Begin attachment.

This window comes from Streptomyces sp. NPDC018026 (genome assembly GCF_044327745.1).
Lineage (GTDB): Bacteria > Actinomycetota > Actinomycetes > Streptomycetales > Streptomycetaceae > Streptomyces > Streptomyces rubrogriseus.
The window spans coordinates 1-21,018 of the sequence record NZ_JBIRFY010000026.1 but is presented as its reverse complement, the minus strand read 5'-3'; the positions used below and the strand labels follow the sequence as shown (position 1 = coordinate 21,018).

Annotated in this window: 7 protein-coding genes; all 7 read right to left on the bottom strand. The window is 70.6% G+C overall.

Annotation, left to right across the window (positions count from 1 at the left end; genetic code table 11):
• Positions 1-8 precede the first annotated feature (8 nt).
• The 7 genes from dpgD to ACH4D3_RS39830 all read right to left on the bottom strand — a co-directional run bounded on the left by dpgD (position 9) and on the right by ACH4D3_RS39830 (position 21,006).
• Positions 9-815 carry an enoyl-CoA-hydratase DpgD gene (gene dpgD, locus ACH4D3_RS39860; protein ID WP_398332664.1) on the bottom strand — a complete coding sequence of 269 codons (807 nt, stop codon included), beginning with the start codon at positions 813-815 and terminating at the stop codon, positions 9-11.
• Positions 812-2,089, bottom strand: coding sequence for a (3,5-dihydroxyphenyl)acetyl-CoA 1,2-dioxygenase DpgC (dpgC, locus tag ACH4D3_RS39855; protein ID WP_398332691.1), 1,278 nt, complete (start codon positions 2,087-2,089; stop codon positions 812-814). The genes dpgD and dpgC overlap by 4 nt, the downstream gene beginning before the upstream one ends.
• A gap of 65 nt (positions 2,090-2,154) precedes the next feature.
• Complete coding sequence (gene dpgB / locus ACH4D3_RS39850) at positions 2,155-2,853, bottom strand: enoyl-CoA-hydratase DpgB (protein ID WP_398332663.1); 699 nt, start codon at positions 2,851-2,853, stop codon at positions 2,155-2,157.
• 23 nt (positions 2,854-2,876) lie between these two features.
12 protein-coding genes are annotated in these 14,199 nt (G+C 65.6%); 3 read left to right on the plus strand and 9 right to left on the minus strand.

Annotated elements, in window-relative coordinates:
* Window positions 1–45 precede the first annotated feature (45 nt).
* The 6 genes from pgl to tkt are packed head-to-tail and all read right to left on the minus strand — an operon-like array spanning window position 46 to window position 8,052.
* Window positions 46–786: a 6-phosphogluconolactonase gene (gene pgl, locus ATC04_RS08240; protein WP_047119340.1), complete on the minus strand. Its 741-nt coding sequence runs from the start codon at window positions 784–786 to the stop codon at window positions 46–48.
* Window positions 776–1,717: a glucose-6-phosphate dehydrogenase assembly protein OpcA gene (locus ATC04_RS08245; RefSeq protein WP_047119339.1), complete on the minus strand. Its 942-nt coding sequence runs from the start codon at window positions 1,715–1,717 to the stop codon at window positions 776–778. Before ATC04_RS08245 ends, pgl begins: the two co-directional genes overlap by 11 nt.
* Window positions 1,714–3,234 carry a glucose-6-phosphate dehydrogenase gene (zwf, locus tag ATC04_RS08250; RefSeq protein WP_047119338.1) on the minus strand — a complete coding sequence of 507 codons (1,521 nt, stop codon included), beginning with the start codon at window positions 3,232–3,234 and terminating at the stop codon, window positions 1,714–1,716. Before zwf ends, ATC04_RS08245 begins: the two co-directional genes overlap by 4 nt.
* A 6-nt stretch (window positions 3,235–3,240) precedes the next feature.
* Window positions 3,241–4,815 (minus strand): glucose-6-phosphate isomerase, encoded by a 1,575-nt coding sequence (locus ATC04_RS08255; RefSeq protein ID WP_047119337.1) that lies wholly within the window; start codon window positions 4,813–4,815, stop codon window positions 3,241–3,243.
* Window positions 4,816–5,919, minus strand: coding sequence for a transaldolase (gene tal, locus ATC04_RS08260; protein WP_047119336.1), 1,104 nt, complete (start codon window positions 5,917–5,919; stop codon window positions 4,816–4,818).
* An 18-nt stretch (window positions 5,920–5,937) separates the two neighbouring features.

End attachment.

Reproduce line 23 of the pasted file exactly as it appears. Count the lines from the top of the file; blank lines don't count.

* An 18-nt stretch (window positions 5,920–5,937) separates the two neighbouring features.